But it turns out that people missed their old routines. And this news doesn’t just bode well for Planet Fitness. The comeback of gym workouts mark a return to pre-pandemic normalcy. And assuming countless people like Williams are embracing lost human connectivity at the gym, the success of chains like Planet Fitness could make America a happier place.

A Healthy Addiction

Danon Ray, a recruiter for the New York Army National Guard, despises working out from home. “The house is too familiar, too comfortable, the temperature is not right,” says Ray, 45. “Working out in a gym is a communal, social thing. It’s people who have the same interests who are involved with trying to better themselves. You develop some sort of bond, right?” During the shutdown, Ray did calisthenics alone outside. But he returned to his Planet Fitness in the Bronx early this year. “My job is highly stressful,” says Ray. “And when I don’t go to the gym, I feel like I miss my medication, something that keeps me normal. I’m always saying to myself mentally, ‘you’ve got to go to the gym tonight. O.K., you can’t go tonight? You’ve got to wake up early in the morning.’”

For Sheila Aparicio, a retired NYPD detective, her memberships at Planet Fitness and two other New York City-area gyms don’t really provide social benefits. She’s all about the exercise. “I’m pretty hard core,” says Aparicio. “Sometimes I go to the gym and I see people standing around and all they do the entire time is talk. I stay away from those people.” Aparicio
thought about buying a Peloton during the pandemic, but the price of the equipment—anywhere between $1,500 and $2,500—was a turnoff. So was its bulk; Aparicio thought she wouldn’t have room for it in her apartment.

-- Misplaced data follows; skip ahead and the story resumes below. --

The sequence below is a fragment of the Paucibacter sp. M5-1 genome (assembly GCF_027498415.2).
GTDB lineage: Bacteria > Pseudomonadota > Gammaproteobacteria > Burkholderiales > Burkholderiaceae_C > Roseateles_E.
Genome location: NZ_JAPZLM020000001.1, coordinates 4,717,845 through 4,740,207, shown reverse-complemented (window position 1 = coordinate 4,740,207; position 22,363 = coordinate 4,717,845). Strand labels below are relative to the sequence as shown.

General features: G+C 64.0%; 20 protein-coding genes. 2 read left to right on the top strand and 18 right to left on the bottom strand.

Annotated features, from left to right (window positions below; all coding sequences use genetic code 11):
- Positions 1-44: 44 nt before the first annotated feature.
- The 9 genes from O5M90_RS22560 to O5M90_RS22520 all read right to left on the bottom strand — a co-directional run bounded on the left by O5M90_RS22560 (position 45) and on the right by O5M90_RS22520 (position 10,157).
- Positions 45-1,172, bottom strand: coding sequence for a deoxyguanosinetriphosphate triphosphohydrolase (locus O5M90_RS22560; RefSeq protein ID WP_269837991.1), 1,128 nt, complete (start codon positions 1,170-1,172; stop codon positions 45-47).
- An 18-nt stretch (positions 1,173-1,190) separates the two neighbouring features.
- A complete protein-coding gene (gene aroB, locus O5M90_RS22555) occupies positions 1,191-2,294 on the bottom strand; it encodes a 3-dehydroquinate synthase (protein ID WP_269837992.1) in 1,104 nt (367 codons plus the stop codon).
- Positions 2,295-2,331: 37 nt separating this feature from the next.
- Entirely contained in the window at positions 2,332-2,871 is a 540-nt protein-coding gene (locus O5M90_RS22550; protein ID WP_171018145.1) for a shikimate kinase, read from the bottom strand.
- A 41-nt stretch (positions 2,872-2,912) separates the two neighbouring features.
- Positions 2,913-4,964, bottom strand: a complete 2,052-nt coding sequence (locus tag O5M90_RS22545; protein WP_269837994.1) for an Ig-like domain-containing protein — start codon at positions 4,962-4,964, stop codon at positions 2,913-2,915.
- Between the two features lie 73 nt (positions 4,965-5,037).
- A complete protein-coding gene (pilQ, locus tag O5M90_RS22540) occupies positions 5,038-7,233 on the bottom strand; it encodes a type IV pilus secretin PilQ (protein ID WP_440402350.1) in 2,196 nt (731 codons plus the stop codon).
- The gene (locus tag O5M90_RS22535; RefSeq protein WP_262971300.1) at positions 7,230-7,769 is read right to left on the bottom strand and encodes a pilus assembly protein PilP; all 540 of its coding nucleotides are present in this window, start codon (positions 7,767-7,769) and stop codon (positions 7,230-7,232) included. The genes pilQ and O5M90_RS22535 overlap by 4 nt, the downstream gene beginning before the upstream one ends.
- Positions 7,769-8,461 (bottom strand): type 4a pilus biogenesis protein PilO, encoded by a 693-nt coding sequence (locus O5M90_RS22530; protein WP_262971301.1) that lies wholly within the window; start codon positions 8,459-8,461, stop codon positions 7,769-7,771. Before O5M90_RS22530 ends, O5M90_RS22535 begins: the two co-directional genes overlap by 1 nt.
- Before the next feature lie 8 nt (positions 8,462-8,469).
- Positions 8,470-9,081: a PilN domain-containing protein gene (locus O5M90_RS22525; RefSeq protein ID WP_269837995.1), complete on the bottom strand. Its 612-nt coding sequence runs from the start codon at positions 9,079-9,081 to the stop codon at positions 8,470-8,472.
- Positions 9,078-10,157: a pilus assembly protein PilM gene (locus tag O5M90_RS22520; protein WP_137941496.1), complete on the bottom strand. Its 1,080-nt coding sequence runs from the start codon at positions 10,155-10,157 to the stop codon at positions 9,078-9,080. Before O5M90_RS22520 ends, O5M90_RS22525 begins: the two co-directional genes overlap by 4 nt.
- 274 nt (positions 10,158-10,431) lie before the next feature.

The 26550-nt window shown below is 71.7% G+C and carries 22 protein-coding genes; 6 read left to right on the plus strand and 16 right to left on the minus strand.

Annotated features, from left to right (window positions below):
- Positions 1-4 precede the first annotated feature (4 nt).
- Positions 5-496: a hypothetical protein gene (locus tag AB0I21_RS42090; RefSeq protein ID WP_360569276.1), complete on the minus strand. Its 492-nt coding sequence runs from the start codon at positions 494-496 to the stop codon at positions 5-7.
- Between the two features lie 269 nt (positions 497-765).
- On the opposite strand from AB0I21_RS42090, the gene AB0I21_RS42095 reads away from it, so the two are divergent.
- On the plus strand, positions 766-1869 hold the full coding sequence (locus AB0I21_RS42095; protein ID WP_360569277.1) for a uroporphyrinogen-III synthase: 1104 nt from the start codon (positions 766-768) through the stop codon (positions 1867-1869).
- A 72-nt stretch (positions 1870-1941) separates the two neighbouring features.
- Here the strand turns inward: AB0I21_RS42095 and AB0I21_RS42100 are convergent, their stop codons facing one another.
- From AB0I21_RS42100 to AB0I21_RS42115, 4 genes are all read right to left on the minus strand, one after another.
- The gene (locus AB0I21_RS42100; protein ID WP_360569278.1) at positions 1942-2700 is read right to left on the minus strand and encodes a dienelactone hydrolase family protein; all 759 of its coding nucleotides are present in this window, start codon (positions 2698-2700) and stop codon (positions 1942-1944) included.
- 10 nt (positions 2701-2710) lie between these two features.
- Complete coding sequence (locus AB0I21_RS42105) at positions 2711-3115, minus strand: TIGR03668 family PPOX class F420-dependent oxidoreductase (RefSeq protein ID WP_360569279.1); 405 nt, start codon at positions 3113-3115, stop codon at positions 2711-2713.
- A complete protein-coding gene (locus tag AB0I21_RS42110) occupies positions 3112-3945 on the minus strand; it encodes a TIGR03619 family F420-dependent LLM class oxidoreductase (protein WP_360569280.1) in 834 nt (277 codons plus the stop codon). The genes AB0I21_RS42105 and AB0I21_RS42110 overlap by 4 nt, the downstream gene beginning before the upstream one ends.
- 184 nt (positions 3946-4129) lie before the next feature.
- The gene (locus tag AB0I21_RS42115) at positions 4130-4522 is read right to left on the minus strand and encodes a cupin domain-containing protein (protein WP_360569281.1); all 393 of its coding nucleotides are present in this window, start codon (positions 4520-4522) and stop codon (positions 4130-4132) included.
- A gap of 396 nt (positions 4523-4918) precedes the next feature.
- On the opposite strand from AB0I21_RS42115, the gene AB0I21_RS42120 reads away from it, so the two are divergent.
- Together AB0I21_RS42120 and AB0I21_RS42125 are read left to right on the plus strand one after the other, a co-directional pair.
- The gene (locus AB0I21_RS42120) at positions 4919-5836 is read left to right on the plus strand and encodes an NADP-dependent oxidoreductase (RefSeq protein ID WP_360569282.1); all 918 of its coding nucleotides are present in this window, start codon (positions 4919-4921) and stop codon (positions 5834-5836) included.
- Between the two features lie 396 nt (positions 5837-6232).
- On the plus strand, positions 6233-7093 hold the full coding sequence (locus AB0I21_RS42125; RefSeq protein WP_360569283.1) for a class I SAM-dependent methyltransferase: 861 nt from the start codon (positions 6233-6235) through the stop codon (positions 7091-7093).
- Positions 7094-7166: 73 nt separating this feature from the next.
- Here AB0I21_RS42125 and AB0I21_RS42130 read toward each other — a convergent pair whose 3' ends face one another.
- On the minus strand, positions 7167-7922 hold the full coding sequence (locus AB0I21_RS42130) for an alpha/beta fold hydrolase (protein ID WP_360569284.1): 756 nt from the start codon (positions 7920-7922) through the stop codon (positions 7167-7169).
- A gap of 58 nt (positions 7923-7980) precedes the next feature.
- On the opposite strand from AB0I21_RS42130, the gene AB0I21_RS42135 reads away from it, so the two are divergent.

Despite Peloton’s recent struggles, home fitness isn’t going anywhere. Other upstart connected exercise brands, like Tonal and Mirror, have emerged to compete with Peloton. According to Matt Powell, senior industry advisor at market research company NPD Group, retail sales of home fitness equipment in the first eight months of 2021 were still up 20% compared to the same period a year ago, although sales from June to August this year were down 5% compared with the same three-month period last year. NPD says that 2020 retail home fitness sales were $3.7 billion.

Fitness industry analysts predict that post-pandemic workouts will mirror the world of work and that a hybrid model will emerge. Some people have become so accustomed to the convenience of home exercise, they’re swearing off the commute to the gym—much like those workers swearing off trips to the office. Others crave the collegiality of the gym (or the break room). “There is a place for both,” says Joanna Zeng O’Brien, a senior analyst at Moody’s Investors Service who covers the fitness industry. “In the end, we’re social animals, right? I could see people having a Peloton bike and home and still going to the gym.”

The fallout of the pandemic highlighted the need for self-care, and Americans have become more attuned to messaging around that. Exercise has become a priority—wherever people prefer to do it. But the uptick in gym visits and memberships resonates even more. “I’ll tell you what makes me hopeful regarding people’s mental health,” says Phillips, the Iowa State psychology professor. “If people are very depressed, they don’t take action to get out there and exercise. You have to be mentally healthy enough to take that action and get out there and start doing something. So to me it also reflect positively on people being resilient. And not only coming out of their homes, but out of their shells.”

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Write to Sean Gregory at sean.gregory@time.com.